Did my maternal grandmother convert to Judaism? #general


Madeleine Isenberg
 

Hi Joan,
I decided to check cemeteries and found this strange situation.  JewishGen's JOWBR, has one entry for Klara BALTES-LIFESHTIZ, who died in 1975, saying she is buried in Canada.  Here is her record: https://www.jewishgen.org/databases/jgdetail_2.php.  Clicking on the cemetery, it explains that this cemetery is not a completely Jewish cemetery, but doe shave a section: their link: https://www.jewishgen.org/databases/cemetery/jowbrshow.php?id=CAN-04769

Curiously, another website for burials is Jewishdata.com, that has exactly the same stone, but claims to be in Chicago's Waldheim cemetery!!  https://jewishdata.com/secure/record_detail.php?id=576256

Puzzling...

Regards,
--
Madeleine Isenberg
madeleine.isenberg@...
Beverly Hills, CA
 
Researching: GOLDMAN, STEINER, LANGER, GLÜCKSMAN, STOTTER in various parts of Galicia, Poland
(Nowy Targ, Nowy Sanz, Wachsmund, Dembno, Lapuszna, Krakow, Ochotnica) who migrated into Kezmarok or
nearby towns in northern Slovakia and Czech Republic (i.e., those who lived/had businesses in Moravska Ostrava);
GOLDSTEIN in Sena or Szina, Szkaros and Kosice, Slovakia; Tolcsva and Tokaj, Hungary.
GOLDBERG, TARNOWSKI in Chmielnik and KHANISHKEVITCH in Kielce, Poland


michele shari
 

Joan, I agree that this is something you should pursue. Although your children and you may consider yourselves Jewish, according to Jewish law you would not be if your grandmother did not convert according to Jewish law and what is universally accepted is an Orthodox conversion. While it may not be an issue to you, it may very well be an issue to whoever your children marry and their families and this information should be conveyed accurately.
Please let us know what you find out in your research.
Michele Farkas
Boynton Beach, FL


Joan Jacobson
 

The issue in my case is that, while I was raised in the Reform tradition, my husband was raied Conservative/Traditional, so when I raised the possibility that my maternal grandmother may not have converted, he was upset.  I just assumed she had converted, as my gradfather’s parents were observant.  However, when I was investigating my geneology and found out she was buried in a Catholic cemetery, I became uncertain. Both of our children were Bar and Bat Mitvahed.  To me, being less traditional than my husband, that is all I care about.  Thanks for your response.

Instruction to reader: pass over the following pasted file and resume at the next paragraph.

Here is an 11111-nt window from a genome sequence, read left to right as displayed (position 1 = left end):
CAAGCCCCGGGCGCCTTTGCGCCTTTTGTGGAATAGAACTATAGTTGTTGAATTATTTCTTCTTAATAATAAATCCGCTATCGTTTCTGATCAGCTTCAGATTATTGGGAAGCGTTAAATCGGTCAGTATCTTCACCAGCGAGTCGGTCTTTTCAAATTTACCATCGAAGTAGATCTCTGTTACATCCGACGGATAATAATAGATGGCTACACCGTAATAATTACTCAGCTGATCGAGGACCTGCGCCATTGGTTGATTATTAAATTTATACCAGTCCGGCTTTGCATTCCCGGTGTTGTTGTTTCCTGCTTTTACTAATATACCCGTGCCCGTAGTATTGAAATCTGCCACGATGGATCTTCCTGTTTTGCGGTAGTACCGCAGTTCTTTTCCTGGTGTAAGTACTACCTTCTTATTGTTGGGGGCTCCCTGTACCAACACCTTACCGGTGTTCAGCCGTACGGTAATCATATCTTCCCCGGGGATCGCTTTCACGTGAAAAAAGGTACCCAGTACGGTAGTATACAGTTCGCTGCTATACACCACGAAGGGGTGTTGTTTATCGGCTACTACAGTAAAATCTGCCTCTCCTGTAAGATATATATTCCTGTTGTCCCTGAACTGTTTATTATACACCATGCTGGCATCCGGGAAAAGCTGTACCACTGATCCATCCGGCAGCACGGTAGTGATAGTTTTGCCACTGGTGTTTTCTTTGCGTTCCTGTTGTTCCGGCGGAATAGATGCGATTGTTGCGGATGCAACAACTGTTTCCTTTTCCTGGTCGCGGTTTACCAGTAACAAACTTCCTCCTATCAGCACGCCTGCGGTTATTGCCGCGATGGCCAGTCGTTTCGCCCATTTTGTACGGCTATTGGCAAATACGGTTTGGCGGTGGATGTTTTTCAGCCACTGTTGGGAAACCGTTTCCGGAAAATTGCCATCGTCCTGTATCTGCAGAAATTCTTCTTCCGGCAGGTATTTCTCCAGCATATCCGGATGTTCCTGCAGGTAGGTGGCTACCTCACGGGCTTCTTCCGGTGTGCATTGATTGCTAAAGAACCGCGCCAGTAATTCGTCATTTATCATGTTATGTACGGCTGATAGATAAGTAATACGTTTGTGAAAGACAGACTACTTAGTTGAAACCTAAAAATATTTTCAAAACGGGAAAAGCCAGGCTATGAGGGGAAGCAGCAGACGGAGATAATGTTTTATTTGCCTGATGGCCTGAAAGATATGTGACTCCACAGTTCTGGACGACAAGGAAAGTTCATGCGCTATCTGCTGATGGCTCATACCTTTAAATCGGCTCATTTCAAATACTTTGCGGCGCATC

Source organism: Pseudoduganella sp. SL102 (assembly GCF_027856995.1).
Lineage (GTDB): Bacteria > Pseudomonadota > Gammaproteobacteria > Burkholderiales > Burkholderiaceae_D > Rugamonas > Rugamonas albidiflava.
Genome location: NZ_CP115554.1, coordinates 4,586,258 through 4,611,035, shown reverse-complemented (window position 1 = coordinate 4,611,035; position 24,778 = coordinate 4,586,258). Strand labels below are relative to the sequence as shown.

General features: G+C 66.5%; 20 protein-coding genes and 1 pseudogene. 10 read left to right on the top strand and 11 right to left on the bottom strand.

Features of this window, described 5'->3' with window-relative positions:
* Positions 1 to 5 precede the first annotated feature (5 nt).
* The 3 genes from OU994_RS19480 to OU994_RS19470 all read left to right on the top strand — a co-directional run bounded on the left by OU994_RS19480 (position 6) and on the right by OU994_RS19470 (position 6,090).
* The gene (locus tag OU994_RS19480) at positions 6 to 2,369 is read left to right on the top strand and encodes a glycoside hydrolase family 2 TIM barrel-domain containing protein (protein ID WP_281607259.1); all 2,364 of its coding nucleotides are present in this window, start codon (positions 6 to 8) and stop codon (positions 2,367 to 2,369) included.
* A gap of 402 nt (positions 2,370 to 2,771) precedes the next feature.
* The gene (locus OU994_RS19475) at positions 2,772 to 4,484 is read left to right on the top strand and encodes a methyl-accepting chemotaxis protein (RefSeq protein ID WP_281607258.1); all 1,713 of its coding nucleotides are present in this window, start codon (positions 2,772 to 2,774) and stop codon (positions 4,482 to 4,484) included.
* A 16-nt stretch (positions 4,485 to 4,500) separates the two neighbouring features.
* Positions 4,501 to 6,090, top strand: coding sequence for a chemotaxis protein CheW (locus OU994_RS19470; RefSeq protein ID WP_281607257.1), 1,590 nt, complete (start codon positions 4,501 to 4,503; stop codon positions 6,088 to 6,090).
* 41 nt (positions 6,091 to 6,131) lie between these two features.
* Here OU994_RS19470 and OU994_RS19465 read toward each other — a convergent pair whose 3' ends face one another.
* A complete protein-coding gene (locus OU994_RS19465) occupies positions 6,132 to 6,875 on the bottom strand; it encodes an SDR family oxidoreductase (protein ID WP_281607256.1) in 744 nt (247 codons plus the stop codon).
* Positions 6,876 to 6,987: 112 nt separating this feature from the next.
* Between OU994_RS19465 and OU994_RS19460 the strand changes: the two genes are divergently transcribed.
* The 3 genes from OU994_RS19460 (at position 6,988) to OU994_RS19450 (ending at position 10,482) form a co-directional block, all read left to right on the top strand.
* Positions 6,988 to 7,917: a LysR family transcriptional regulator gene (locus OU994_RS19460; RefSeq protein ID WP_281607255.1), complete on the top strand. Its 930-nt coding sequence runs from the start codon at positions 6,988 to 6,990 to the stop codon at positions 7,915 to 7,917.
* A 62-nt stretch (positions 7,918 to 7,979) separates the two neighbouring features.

Joan Jacobson


jbonline1111@...
 

Yes, that's probably true.  On the other hand, if the child of a non-Jewish mother and a Jewish father is raised Jewish, then Reform considers them to be Jewish. That is the case for my three grandsons, all of whom have been Bar Mitzvahed.

"It is my understanding that in Reform the child of a gentile mother who is raised as a Christian, e.g. confirmed in the Catholic Church, still must undergo a Reform-style conversion ceremony.  The child raised as a Christian, to be exact."
--
Barbara Sloan
Conway, SC


Jules Levin
 

It is my understanding that in Reform the child of a gentile mother who is raised as a Christian, e.g. confirmed in the Catholic Church, still must undergo a Reform-style conversion ceremony.  The child raised as a Christian, to be exact.

Jules Levin


On 11/24/21 11:12 AM, jbonline1111@... wrote:
A few avenues to consider.  1. Did your grandparents attend a synagogue? If so, you might find conversion records there or at a nearby synagogue that has/had a mikvah.  2. What do census records from the times say?  3. Does the Catholic cemetery have records that show religion at time of death?  

FWIW, you, your sister and your mother can convert at any time.  Also, Reform Judaism considers the child of a parent who is Jewish to be Jewish, whether it's the mother or the father. 
--
Barbara Sloan
Conway, SC


jbonline1111@...
 

A few avenues to consider.  1. Did your grandparents attend a synagogue? If so, you might find conversion records there or at a nearby synagogue that has/had a mikvah.  2. What do census records from the times say?  3. Does the Catholic cemetery have records that show religion at time of death?  

FWIW, you, your sister and your mother can convert at any time.  Also, Reform Judaism considers the child of a parent who is Jewish to be Jewish, whether it's the mother or the father. 
--
Barbara Sloan
Conway, SC


Michele Lock
 

You can try to get your grandparents' marriage certificate; it should have the name of the rabbi who officiated at the ceremony, if they were married in a synagogue. That could at least be a starting point to try and figure out what the religious status was for your grandmother at that time.

Alternatively, you could try and find a wedding announcement in a local newspaper for the couple, to see where they were married. You could then check to see if the synagogue still might have records from that time period.
--
Michele Lock

Lak/Lok/Liak/Lock and Kalon/Kolon in Zagare/Joniskis/Gruzdziai, Lithuania
Lak/Lok/Liak/Lock in Plunge/Telsiai in Lithuania
Rabinowitz in Papile, Lithuania and Riga, Latvia
Trisinsky/Trushinsky/Sturisky and Leybman in Dotnuva, Lithuania
Olitsky in Alytus, Suwalki, Poland/Lithuania
Gutman/Goodman in Czestochowa, Poland
Lavine/Lev/Lew in Trenton, New Jersey and Lida/Vilna gub., Belarus


Joan Jacobson
 

I was born and raised in Chicago, as was my mother and grandother, Barbara Baltes, who was married to my Grandfather, David Rosenfeld, who was Jewish. It is significant, for if Barbara Baltes never converted, then my mother, Evelyn Rosenfeld Schiller and my sister and I are not considered Jewish. Barbara Baltes, who died in her 20’s, is buried in St. Marys Catholic cemetery in Chicago. I do not know if her parents did not know of her conversion (if it occurred), or if my grandfather did not object. Everyone in my family who might know is dead. Is there any way to find this information out. Thank you.
Joan Jacobson